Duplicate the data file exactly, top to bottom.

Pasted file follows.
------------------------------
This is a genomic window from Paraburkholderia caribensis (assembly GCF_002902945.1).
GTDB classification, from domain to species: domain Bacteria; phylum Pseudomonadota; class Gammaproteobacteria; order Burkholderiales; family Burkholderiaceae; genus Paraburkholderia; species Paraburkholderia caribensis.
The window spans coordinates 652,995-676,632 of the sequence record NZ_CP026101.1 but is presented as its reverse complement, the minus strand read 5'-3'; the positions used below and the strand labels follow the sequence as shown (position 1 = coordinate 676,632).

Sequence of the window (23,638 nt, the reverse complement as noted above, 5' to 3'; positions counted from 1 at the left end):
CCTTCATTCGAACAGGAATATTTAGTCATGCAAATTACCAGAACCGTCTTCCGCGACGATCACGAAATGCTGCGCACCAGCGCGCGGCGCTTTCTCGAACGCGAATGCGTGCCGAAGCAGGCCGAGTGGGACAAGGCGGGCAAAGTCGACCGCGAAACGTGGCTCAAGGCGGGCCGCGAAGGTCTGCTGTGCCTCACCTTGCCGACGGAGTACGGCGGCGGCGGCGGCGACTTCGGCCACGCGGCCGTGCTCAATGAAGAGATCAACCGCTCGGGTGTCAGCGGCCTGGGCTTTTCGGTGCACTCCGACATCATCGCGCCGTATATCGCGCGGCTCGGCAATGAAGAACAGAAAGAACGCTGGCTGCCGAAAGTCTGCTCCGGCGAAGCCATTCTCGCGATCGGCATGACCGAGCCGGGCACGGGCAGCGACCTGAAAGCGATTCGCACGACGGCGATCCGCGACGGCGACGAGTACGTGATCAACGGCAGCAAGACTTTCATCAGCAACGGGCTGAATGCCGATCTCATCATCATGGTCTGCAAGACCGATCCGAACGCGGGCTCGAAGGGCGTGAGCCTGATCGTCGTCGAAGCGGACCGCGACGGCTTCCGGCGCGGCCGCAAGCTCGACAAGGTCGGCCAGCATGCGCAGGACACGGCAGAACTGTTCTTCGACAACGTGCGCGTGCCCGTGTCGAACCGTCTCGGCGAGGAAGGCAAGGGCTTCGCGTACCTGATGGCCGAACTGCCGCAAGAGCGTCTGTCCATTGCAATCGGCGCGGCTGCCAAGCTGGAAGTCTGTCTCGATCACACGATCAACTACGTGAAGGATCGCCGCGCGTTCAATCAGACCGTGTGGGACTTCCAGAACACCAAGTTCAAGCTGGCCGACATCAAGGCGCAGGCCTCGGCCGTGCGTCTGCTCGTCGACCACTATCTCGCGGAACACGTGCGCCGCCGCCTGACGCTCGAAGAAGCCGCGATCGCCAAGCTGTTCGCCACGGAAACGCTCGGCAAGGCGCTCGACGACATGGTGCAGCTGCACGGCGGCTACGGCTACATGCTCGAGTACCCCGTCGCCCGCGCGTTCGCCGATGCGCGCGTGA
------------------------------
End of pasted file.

This is a genomic window from Paraburkholderia caribensis (assembly GCF_002902945.1).
GTDB classification, from domain to species: domain Bacteria; phylum Pseudomonadota; class Gammaproteobacteria; order Burkholderiales; family Burkholderiaceae; genus Paraburkholderia; species Paraburkholderia caribensis.
The window spans coordinates 652,995-676,632 of the sequence record NZ_CP026101.1 but is presented as its reverse complement, the minus strand read 5'-3'; the positions used below and the strand labels follow the sequence as shown (position 1 = coordinate 676,632).

Sequence of the window (23,638 nt, the reverse complement as noted above, 5' to 3'; positions counted from 1 at the left end):
CCTTCATTCGAACAGGAATATTTAGTCATGCAAATTACCAGAACCGTCTTCCGCGACGATCACGAAATGCTGCGCACCAGCGCGCGGCGCTTTCTCGAACGCGAATGCGTGCCGAAGCAGGCCGAGTGGGACAAGGCGGGCAAAGTCGACCGCGAAACGTGGCTCAAGGCGGGCCGCGAAGGTCTGCTGTGCCTCACCTTGCCGACGGAGTACGGCGGCGGCGGCGGCGACTTCGGCCACGCGGCCGTGCTCAATGAAGAGATCAACCGCTCGGGTGTCAGCGGCCTGGGCTTTTCGGTGCACTCCGACATCATCGCGCCGTATATCGCGCGGCTCGGCAATGAAGAACAGAAAGAACGCTGGCTGCCGAAAGTCTGCTCCGGCGAAGCCATTCTCGCGATCGGCATGACCGAGCCGGGCACGGGCAGCGACCTGAAAGCGATTCGCACGACGGCGATCCGCGACGGCGACGAGTACGTGATCAACGGCAGCAAGACTTTCATCAGCAACGGGCTGAATGCCGATCTCATCATCATGGTCTGCAAGACCGATCCGAACGCGGGCTCGAAGGGCGTGAGCCTGATCGTCGTCGAAGCGGACCGCGACGGCTTCCGGCGCGGCCGCAAGCTCGACAAGGTCGGCCAGCATGCGCAGGACACGGCAGAACTGTTCTTCGACAACGTGCGCGTGCCCGTGTCGAACCGTCTCGGCGAGGAAGGCAAGGGCTTCGCGTACCTGATGGCCGAACTGCCGCAAGAGCGTCTGTCCATTGCAATCGGCGCGGCTGCCAAGCTGGAAGTCTGTCTCGATCACACGATCAACTACGTGAAGGATCGCCGCGCGTTCAATCAGACCGTGTGGGACTTCCAGAACACCAAGTTCAAGCTGGCCGACATCAAGGCGCAGGCCTCGGCCGTGCGTCTGCTCGTCGACCACTATCTCGCGGAACACGTGCGCCGCCGCCTGACGCTCGAAGAAGCCGCGATCGCCAAGCTGTTCGCCACGGAAACGCTCGGCAAGGCGCTCGACGACATGGTGCAGCTGCACGGCGGCTACGGCTACATGCTCGAGTACCCCGTCGCCCGCGCGTTCGCCGATGCGCGCGTGA